[ suh-kuhm ]
/ səˈkʌm /

verb (used without object)

to give way to superior force; yield: to succumb to despair.
to yield to disease, wounds, old age, etc.; die.

Origin of succumb

1480–90; < Latin succumbere, equivalent to suc- suc- + -cumbere, transitive derivative of cubāre to lie, recline; cf. incumbent


suc·cumb·er, nounun·suc·cumb·ing, adjective Unabridged Based on the Random House Unabridged Dictionary, © Random House, Inc. 2020

Examples from the Web for succumb

British Dictionary definitions for succumb

/ (səˈkʌm) /

verb (intr often foll by to)

to give way in face of the overwhelming force (of) or desire (for)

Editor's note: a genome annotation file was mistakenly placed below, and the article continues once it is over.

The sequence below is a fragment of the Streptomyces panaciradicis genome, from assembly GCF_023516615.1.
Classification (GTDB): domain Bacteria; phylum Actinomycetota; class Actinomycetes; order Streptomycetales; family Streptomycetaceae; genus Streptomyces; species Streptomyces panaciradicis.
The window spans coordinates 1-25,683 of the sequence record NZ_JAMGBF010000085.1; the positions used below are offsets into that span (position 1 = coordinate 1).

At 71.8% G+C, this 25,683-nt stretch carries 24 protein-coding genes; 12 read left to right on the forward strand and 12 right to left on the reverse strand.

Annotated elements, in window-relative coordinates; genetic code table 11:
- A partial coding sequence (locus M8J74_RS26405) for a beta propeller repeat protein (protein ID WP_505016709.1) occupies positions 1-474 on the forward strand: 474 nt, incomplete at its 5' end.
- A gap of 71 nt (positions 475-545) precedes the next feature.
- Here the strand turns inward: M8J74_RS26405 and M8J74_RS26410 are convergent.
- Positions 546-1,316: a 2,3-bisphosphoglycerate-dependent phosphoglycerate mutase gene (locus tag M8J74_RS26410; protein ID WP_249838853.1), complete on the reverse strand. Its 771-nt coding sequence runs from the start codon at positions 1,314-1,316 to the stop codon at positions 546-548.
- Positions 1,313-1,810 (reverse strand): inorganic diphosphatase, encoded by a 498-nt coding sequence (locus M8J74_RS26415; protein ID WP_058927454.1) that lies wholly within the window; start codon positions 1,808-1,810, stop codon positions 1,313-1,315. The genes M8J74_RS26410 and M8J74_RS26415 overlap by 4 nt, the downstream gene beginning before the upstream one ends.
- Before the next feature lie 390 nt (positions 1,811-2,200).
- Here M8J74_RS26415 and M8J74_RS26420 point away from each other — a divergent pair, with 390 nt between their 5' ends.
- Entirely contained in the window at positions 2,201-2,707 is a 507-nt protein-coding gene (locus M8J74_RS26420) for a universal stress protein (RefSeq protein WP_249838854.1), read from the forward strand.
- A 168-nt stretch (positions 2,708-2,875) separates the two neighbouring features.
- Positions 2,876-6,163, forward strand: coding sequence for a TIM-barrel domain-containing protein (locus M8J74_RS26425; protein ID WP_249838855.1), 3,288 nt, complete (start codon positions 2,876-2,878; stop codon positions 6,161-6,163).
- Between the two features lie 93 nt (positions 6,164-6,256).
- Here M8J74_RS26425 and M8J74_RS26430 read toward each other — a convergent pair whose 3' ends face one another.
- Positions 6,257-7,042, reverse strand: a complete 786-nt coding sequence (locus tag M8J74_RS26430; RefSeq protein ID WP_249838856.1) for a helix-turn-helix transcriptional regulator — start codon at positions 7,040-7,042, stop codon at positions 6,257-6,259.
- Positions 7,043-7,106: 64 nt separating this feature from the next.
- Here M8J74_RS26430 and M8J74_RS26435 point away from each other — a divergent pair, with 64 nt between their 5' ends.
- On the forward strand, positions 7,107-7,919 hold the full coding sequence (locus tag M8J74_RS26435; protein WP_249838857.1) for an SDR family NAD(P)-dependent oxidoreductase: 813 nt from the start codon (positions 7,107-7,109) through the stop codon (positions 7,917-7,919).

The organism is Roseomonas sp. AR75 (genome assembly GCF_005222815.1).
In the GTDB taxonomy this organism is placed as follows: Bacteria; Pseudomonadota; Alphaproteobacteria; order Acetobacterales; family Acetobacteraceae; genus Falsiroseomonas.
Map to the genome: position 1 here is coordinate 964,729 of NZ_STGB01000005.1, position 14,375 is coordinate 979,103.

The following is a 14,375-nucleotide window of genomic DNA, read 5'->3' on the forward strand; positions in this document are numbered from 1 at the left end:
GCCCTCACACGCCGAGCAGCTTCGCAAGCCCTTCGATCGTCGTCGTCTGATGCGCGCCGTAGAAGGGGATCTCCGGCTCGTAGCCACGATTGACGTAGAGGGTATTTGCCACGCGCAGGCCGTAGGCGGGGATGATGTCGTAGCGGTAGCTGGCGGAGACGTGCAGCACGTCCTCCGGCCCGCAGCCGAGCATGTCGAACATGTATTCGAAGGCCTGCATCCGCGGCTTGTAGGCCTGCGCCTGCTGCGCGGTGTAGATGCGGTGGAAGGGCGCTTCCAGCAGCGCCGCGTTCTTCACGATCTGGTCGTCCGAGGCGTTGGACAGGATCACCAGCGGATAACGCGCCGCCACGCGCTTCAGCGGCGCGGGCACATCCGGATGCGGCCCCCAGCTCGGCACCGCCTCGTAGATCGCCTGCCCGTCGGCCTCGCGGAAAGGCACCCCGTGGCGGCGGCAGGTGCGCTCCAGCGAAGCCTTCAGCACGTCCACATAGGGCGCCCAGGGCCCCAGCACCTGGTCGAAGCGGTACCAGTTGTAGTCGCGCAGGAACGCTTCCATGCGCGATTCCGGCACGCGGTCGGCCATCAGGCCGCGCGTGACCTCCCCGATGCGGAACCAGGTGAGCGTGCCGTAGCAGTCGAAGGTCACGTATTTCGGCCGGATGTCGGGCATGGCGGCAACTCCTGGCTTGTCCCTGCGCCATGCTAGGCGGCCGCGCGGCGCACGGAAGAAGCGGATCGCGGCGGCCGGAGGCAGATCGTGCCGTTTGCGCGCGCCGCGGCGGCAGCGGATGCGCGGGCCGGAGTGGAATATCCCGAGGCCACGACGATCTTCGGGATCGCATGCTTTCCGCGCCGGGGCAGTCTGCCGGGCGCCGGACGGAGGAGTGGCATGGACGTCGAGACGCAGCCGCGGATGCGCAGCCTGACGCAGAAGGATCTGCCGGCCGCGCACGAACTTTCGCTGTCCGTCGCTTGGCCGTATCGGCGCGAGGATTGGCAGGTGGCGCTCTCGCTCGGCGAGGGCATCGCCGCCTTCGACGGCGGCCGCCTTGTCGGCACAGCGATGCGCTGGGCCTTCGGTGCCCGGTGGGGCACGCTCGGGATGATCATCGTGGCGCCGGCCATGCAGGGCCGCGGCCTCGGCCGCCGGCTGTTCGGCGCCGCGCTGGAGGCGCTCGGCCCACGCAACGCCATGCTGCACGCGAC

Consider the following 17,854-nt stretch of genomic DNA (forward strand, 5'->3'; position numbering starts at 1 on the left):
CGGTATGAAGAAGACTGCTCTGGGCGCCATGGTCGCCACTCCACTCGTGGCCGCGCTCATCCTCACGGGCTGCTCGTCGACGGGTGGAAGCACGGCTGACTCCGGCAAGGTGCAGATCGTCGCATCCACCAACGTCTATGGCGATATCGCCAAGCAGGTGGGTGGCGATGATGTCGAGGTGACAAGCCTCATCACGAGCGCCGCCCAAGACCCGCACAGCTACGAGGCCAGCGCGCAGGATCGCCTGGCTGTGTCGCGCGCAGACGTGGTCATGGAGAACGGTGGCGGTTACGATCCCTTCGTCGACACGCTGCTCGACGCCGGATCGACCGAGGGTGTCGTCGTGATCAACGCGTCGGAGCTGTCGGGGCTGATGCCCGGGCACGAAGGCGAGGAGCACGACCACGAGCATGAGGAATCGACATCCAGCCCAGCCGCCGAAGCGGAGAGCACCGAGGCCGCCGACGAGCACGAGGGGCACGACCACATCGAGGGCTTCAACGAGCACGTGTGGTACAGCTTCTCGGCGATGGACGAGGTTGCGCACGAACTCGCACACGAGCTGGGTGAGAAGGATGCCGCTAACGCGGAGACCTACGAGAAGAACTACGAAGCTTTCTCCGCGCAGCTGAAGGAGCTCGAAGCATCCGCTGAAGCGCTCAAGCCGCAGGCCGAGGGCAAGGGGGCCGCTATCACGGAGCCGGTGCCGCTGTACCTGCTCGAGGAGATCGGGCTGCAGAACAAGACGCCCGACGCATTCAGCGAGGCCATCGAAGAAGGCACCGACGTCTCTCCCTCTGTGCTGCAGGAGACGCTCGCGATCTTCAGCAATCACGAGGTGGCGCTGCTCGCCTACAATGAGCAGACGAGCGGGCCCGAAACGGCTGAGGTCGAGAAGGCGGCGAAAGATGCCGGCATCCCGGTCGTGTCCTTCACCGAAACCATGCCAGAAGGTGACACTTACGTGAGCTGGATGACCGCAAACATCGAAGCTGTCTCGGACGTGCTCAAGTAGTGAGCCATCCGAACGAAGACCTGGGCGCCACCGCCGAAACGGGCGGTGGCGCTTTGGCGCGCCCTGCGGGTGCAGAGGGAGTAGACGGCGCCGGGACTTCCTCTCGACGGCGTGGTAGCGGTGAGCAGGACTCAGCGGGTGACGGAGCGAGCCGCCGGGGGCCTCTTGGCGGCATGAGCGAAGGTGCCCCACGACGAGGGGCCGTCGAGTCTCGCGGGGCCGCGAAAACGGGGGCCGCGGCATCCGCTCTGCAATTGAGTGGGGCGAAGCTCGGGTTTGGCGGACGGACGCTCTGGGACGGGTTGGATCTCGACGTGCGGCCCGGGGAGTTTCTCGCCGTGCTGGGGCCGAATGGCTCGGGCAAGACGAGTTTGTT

to be fatally overwhelmed (by disease, old age, etc); die (of)

Derived forms of succumb

succumber, noun

Word Origin for succumb

C15: from Latin succumbere to be overcome, from sub- + -cumbere from cubāre to lie down
Collins English Dictionary - Complete & Unabridged 2012 Digital Edition © William Collins Sons & Co. Ltd. 1979, 1986 © HarperCollins Publishers 1998, 2000, 2003, 2005, 2006, 2007, 2009, 2012